LAWFUEL – The Legal Newswire – The Federal Court of Australia, in Melbourne, today declared that Ross Investments (Aust) Pty Ltd contravened the Corporations Act by sending unsolicited offers to purchase Cambridge Credit Corporation Limited (Cambridge) debentures to holders of those debentures.
The Court also declared that by causing the Cambridge offer documents to be sent to the offerees, Ross Investment’s sole director, Dr Robert Douglas Ross was knowingly concerned in that contravention.
The declarations were made following proceedings brought by the Australian Securities and Investments Commission (ASIC) against Ross Investments and Dr Ross, heard by the Federal Court on 29 May 2007.
The Court found that the Cambridge offer documents did not contain a fair estimate of the value of the debentures and even if the offer documents did contain a fair estimate they failed to provide the requisite basis upon which the estimates were made.
Justice Ray Finkelstein of the Federal Court ordered Ross Investments to write to the Cambridge debenture holders who accepted Ross Investments’ unsolicited off-market offers, sent in November 2005 and January 2007, by 21 September 2007. His Honour, Justice Finkelstein, ordered Ross Investments to advise affected Cambridge debenture holders of the fair estimate of the value of the debentures, as at the date of the offer. The fair estimate of the value of the debentures, as at the date of the offers, was approximately three times greater than that offered by Ross Investments.
Ross Investments, a company based in Bendigo, Victoria, must also advise affected Cambridge debenture holders that they have 30 days to terminate their agreement and recover their debentures.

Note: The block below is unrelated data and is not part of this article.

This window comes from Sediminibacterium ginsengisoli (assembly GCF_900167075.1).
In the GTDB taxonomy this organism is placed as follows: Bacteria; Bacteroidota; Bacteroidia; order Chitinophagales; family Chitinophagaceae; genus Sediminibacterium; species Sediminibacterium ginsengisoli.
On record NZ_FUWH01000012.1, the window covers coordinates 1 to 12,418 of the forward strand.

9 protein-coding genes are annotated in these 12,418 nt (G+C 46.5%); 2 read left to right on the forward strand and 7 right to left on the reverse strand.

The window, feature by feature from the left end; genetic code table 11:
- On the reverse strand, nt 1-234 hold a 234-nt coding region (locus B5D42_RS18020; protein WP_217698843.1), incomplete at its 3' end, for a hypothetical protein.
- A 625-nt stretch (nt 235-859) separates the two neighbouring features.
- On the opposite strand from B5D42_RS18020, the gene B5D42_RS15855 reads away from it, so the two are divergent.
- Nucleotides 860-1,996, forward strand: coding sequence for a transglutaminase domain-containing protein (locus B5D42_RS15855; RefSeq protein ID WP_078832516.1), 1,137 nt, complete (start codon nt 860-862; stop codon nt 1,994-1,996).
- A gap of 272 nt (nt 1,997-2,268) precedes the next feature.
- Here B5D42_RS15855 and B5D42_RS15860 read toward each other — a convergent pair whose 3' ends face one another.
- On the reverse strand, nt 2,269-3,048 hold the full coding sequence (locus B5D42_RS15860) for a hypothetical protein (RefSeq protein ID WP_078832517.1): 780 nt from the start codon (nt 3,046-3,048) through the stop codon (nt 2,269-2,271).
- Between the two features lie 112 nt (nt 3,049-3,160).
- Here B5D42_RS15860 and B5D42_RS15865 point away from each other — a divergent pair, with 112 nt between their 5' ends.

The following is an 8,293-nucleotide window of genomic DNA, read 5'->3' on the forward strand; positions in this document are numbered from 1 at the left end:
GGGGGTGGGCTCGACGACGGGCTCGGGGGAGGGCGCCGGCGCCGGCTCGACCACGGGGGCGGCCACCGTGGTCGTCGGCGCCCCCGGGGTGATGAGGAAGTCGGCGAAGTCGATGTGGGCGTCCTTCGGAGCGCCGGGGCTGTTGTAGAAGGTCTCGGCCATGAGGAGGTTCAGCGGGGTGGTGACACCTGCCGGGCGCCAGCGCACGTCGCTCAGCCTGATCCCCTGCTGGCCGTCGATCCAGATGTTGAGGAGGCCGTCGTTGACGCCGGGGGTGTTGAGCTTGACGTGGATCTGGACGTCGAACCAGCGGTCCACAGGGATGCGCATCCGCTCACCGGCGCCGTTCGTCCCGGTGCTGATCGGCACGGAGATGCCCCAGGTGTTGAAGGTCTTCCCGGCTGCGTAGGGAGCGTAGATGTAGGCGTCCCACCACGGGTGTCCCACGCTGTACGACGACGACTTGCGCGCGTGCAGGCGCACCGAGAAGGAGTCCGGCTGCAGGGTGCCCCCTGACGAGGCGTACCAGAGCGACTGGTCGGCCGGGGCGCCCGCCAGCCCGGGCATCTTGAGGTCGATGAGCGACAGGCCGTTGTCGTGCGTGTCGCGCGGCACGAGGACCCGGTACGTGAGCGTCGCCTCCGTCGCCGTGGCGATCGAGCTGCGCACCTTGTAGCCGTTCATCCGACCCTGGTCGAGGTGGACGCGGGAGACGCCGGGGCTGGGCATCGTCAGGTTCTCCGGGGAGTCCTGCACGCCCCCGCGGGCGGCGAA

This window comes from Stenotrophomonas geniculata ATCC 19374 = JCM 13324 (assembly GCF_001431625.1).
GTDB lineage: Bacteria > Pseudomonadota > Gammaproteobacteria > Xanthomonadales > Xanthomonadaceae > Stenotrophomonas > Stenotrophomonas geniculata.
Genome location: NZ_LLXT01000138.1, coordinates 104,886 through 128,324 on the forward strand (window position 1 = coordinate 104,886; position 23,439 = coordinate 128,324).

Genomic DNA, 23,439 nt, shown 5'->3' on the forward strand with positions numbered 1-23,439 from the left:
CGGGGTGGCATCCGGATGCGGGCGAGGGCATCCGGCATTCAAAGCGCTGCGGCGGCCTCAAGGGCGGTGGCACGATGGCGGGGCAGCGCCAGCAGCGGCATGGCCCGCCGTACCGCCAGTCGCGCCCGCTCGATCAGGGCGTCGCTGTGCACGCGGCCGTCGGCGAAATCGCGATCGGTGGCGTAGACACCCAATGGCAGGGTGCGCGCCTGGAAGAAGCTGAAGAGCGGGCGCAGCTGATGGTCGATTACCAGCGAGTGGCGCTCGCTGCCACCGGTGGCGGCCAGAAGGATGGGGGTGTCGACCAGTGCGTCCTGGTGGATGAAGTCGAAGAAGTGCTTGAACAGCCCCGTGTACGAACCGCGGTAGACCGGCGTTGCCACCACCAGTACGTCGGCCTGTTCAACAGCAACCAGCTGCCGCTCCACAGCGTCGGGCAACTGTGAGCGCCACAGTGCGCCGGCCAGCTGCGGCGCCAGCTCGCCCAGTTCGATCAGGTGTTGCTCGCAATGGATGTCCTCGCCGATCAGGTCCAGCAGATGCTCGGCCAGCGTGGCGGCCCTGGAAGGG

Ross Investments and Dr Ross were jointly ordered to pay ASIC’s costs of the proceeding.
‘Today’s decision highlights that unsolicited offers to purchase financial products off-market, which includes shares and debentures, must contain the fair value of that product or the market value of the product where it is traded on a licensed market. This is to ensure that someone who receives an offer can make an informed decision as to whether to accept the offer’, ASIC’s Executive Director, Enforcement, Ms Jan Redfern said.
Background On 28 February 2007, ASIC obtained orders against Ross Investments and Dr Ross in which the Court provided similar relief for Incitec Pivot Limited shareholders who had received unsolicited offers from Ross Investments that failed to comply with the law.
Ross Investments remains subject to orders made on 28 February 2007 restraining it from making unsolicited offers to purchase financial products unless the offer document contains the market value, or where the product is not traded on a licensed market, a fair estimate of the value of the financial product and an explanation of the basis on which that estimate is made.